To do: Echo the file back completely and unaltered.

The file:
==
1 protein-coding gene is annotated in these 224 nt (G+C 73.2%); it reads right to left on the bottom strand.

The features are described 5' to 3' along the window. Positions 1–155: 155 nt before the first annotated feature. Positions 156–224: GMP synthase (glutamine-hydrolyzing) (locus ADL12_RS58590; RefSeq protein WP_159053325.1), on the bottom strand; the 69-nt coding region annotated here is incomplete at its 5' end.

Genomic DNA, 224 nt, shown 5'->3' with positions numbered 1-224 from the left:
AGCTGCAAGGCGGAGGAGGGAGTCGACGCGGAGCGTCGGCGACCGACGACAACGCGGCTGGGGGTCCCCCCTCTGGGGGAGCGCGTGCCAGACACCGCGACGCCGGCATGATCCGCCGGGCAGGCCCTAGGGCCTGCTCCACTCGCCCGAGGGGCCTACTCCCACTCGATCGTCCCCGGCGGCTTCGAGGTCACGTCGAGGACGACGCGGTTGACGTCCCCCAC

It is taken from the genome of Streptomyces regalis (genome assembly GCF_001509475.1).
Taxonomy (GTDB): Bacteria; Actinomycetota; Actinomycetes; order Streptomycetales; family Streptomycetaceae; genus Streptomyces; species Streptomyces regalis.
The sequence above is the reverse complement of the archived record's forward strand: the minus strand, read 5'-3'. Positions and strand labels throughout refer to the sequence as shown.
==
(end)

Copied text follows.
1 protein-coding gene is annotated in these 224 nt (G+C 73.2%); it reads right to left on the bottom strand.

The features are described 5' to 3' along the window. Positions 1–155: 155 nt before the first annotated feature. Positions 156–224: GMP synthase (glutamine-hydrolyzing) (locus ADL12_RS58590; RefSeq protein WP_159053325.1), on the bottom strand; the 69-nt coding region annotated here is incomplete at its 5' end.

Genomic DNA, 224 nt, shown 5'->3' with positions numbered 1-224 from the left:
AGCTGCAAGGCGGAGGAGGGAGTCGACGCGGAGCGTCGGCGACCGACGACAACGCGGCTGGGGGTCCCCCCTCTGGGGGAGCGCGTGCCAGACACCGCGACGCCGGCATGATCCGCCGGGCAGGCCCTAGGGCCTGCTCCACTCGCCCGAGGGGCCTACTCCCACTCGATCGTCCCCGGCGGCTTCGAGGTCACGTCGAGGACGACGCGGTTGACGTCCCCCAC

It is taken from the genome of Streptomyces regalis (genome assembly GCF_001509475.1).
Taxonomy (GTDB): Bacteria; Actinomycetota; Actinomycetes; order Streptomycetales; family Streptomycetaceae; genus Streptomyces; species Streptomyces regalis.
The sequence above is the reverse complement of the archived record's forward strand: the minus strand, read 5'-3'. Positions and strand labels throughout refer to the sequence as shown.